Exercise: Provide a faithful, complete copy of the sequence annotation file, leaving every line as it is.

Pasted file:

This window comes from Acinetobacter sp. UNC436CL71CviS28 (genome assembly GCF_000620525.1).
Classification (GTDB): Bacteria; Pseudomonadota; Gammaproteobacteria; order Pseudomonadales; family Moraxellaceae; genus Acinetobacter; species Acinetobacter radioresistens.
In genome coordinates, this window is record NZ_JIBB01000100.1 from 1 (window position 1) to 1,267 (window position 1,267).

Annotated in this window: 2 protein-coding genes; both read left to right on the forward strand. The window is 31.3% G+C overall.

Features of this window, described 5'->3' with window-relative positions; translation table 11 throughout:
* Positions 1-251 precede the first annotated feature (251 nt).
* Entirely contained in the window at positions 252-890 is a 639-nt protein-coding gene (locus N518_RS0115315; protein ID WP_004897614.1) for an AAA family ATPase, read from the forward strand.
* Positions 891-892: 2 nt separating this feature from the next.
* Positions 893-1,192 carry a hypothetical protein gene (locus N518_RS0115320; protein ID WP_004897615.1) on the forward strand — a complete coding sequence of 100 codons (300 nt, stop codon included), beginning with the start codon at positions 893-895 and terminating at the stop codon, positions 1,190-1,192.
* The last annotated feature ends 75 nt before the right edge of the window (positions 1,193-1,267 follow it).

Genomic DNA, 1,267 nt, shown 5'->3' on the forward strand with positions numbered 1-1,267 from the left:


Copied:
This window comes from Acinetobacter sp. UNC436CL71CviS28 (genome assembly GCF_000620525.1).
Classification (GTDB): Bacteria; Pseudomonadota; Gammaproteobacteria; order Pseudomonadales; family Moraxellaceae; genus Acinetobacter; species Acinetobacter radioresistens.
In genome coordinates, this window is record NZ_JIBB01000100.1 from 1 (window position 1) to 1,267 (window position 1,267).

Annotated in this window: 2 protein-coding genes; both read left to right on the forward strand. The window is 31.3% G+C overall.

Features of this window, described 5'->3' with window-relative positions; translation table 11 throughout:
* Positions 1-251 precede the first annotated feature (251 nt).
* Entirely contained in the window at positions 252-890 is a 639-nt protein-coding gene (locus N518_RS0115315; protein ID WP_004897614.1) for an AAA family ATPase, read from the forward strand.
* Positions 891-892: 2 nt separating this feature from the next.
* Positions 893-1,192 carry a hypothetical protein gene (locus N518_RS0115320; protein ID WP_004897615.1) on the forward strand — a complete coding sequence of 100 codons (300 nt, stop codon included), beginning with the start codon at positions 893-895 and terminating at the stop codon, positions 1,190-1,192.
* The last annotated feature ends 75 nt before the right edge of the window (positions 1,193-1,267 follow it).

Genomic DNA, 1,267 nt, shown 5'->3' on the forward strand with positions numbered 1-1,267 from the left: